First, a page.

One of the busiest travel seasons of the year is in full swing, and the percentage of U.S. adults planning getaways has reached its highest point since 2007.
According to the just-released Wave IV travelhorizons™ survey, authored by travel and hospitality marketing communications firm, MMGY Global, leisure travel intentions have increased significantly compared to the same time last year. Sixty percent of travelers plan to take a vacation during the next six months versus 56 percent in 2013. These increased trip intentions appear to be a direct result of travelers feeling more confident about their personal finances and less concerned about the factors that have traditionally depressed demand for leisure travel services. Included in these factors are the fear of personal job loss and high credit card debt, both of which have dropped 13 percentage points over the past 12 months.
“The perceived affordability of travel, and personal finances consumers now state they have available to travel, continue to show the greatest improvement over last year, “said Steve Cohen, VP of Insights at MMGY Global. “The significant change in these numbers suggests that travelers are feeling more secure about their financial future and are ready to increase their spending on vacations.”
Below are additional highlights from Wave IV of travelhorizons™ report:
Traveler Sentiment Index (TSI) – As we approach one of the most heavily traveled seasons in the U.S., the TSI reflects a slight increase from the level recorded in July. The overall TSI now stands at 110 (versus the initial index of 100, recorded during the first quarter of 2007), up two points from the summer (108). More impressive is the significant 15-point increase from the level observed during the comparable period last year (95). The overall TSI is derived from the following six variables: interest in travel, time for travel, personal finances available for travel, affordability of travel, quality of service, and safety of travel.
More travel, more spending - Among the 60 percent of travelers who plan to take a vacation during the next six months, 19 percent plan to spend more while on their trip, compared to 13 percent who expect to spend less.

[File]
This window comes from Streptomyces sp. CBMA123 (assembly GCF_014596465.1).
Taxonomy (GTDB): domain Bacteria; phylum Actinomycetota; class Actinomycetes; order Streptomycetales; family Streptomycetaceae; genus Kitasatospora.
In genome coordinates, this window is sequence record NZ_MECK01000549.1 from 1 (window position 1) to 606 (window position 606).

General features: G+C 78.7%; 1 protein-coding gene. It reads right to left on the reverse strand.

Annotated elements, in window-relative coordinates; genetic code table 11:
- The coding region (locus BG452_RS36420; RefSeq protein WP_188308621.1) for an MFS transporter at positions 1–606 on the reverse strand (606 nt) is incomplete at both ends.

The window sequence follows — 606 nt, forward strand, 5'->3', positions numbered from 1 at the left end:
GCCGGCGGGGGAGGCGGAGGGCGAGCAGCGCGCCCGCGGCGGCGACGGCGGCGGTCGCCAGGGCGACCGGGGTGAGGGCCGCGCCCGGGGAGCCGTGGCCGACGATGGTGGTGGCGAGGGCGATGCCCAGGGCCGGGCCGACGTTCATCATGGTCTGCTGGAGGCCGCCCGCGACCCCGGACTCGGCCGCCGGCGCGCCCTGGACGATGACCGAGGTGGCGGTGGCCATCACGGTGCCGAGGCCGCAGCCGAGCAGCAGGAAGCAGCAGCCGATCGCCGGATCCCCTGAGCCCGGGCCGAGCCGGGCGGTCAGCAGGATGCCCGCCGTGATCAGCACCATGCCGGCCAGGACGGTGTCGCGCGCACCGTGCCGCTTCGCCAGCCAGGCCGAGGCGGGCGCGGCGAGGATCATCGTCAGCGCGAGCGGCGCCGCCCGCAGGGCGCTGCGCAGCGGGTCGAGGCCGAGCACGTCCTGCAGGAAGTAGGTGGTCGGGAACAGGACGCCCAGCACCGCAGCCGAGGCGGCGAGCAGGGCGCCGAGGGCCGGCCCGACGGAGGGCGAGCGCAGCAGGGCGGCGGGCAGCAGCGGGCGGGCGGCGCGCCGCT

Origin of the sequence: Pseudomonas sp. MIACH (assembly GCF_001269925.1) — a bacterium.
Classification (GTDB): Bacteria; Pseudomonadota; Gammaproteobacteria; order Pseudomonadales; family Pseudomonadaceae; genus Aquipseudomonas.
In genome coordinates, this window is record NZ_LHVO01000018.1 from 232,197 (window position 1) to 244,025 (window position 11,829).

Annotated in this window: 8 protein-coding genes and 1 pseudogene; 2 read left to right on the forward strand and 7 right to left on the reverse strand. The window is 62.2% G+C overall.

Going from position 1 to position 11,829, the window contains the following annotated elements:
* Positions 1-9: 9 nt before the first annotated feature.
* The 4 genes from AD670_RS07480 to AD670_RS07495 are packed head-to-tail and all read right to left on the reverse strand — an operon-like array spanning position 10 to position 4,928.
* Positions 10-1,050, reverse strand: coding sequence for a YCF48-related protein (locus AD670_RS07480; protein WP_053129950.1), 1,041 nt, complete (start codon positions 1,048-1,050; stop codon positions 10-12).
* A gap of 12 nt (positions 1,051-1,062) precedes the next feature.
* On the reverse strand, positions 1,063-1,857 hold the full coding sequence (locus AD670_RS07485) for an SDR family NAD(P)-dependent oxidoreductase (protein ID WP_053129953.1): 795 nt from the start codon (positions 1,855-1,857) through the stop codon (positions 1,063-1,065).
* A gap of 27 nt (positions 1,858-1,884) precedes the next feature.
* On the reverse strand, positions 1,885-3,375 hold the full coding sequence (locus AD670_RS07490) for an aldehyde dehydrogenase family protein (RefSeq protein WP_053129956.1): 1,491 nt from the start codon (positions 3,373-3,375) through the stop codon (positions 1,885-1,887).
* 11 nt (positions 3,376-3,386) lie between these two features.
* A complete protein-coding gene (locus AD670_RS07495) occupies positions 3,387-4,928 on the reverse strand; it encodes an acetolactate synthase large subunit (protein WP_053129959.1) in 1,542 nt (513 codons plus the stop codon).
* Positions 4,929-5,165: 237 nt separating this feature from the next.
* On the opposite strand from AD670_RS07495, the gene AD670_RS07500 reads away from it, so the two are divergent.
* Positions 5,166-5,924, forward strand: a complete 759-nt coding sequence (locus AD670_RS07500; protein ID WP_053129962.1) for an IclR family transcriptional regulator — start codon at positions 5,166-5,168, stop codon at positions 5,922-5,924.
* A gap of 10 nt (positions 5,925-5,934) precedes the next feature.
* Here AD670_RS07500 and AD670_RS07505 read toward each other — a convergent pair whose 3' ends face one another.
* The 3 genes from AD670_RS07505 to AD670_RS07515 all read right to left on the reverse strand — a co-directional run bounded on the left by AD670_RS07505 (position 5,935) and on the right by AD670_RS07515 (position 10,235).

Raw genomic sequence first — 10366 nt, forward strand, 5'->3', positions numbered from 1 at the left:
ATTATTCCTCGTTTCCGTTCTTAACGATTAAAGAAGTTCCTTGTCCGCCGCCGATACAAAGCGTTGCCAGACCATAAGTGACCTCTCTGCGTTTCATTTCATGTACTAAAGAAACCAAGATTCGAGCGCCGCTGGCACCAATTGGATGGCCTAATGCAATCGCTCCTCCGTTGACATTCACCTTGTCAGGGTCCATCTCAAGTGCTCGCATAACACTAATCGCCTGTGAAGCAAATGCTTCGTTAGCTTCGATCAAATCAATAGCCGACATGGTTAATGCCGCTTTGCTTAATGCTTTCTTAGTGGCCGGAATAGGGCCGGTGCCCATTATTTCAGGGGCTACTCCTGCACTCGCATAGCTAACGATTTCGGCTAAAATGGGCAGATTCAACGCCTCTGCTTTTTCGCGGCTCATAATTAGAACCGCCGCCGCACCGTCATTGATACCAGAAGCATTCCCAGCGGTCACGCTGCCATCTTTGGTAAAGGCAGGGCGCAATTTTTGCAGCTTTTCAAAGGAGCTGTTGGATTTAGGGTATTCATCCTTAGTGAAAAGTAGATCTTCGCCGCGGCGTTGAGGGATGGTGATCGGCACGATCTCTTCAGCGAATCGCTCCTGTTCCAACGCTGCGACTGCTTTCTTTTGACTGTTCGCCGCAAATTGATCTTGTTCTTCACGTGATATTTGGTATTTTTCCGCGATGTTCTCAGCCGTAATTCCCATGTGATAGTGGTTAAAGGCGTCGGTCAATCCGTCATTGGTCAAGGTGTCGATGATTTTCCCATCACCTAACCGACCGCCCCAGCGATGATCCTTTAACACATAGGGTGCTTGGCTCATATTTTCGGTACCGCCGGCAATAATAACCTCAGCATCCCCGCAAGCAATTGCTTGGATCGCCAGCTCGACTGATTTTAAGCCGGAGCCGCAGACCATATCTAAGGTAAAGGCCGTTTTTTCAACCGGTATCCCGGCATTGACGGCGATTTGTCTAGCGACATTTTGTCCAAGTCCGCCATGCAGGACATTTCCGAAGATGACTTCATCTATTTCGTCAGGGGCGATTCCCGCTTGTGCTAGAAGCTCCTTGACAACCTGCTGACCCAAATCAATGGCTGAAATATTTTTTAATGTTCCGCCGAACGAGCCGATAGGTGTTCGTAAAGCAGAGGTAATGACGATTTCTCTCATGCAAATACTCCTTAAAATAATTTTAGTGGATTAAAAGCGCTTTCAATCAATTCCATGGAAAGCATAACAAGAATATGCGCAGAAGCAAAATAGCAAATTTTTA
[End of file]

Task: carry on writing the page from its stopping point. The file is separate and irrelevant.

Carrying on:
Increased consumer confidence – Out of the 13 financial factors surveyed that could delay leisure travel, all have seen a significant decrease since last year. Although job loss remains the top concern, the factor has dropped 24 percent since one year ago (55 percent to 42 percent). Rounding out the list is the cost of gas, falling from 38 percent to 27 percent, and moving out of the top five concerns for the first time this year.
Traveler satisfaction increases - Compared to last year, travelers are enjoying their vacations more. Satisfaction with cruise lines is the most improved, displaying a 17-point increase, followed by satisfaction with airlines (12 point increase), lodging (8 point increase) and rental cars (1 point increase).
Business travel is on the rise - Twenty six percent of U.S. adults expect to take at least one business trip during the next six months - a significantly higher percentage than in previous years. While the number of business travelers continues to rise, the expected average number of business trips has decreased from 4 last year to 3.3 now.
The data come from the company’s national survey of future travel and leisure intentions of more than 2,300 adults conducted every 90 days.